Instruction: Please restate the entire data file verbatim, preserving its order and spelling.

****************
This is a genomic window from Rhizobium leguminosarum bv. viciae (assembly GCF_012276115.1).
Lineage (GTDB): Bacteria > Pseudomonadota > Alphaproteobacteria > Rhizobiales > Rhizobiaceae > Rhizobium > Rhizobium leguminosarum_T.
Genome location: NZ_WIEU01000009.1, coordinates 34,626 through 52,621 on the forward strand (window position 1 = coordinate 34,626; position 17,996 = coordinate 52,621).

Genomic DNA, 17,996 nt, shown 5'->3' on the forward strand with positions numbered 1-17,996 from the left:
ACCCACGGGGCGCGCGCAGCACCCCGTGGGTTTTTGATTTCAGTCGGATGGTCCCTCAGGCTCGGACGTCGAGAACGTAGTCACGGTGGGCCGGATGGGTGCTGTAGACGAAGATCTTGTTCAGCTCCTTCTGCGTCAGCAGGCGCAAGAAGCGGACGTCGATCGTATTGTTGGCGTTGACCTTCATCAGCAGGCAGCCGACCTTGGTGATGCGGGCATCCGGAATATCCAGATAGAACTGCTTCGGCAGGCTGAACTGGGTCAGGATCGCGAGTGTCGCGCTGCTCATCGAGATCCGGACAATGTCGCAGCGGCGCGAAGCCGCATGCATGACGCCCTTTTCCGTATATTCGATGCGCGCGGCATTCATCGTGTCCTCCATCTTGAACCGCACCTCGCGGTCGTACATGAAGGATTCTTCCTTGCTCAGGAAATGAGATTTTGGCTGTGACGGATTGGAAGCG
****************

This is a genomic window from Rhizobium leguminosarum bv. viciae (assembly GCF_012276115.1).
Lineage (GTDB): Bacteria > Pseudomonadota > Alphaproteobacteria > Rhizobiales > Rhizobiaceae > Rhizobium > Rhizobium leguminosarum_T.
Genome location: NZ_WIEU01000009.1, coordinates 34,626 through 52,621 on the forward strand (window position 1 = coordinate 34,626; position 17,996 = coordinate 52,621).

Genomic DNA, 17,996 nt, shown 5'->3' on the forward strand with positions numbered 1-17,996 from the left:
ACCCACGGGGCGCGCGCAGCACCCCGTGGGTTTTTGATTTCAGTCGGATGGTCCCTCAGGCTCGGACGTCGAGAACGTAGTCACGGTGGGCCGGATGGGTGCTGTAGACGAAGATCTTGTTCAGCTCCTTCTGCGTCAGCAGGCGCAAGAAGCGGACGTCGATCGTATTGTTGGCGTTGACCTTCATCAGCAGGCAGCCGACCTTGGTGATGCGGGCATCCGGAATATCCAGATAGAACTGCTTCGGCAGGCTGAACTGGGTCAGGATCGCGAGTGTCGCGCTGCTCATCGAGATCCGGACAATGTCGCAGCGGCGCGAAGCCGCATGCATGACGCCCTTTTCCGTATATTCGATGCGCGCGGCATTCATCGTGTCCTCCATCTTGAACCGCACCTCGCGGTCGTACATGAAGGATTCTTCCTTGCTCAGGAAATGAGATTTTGGCTGTGACGGATTGGAAGCG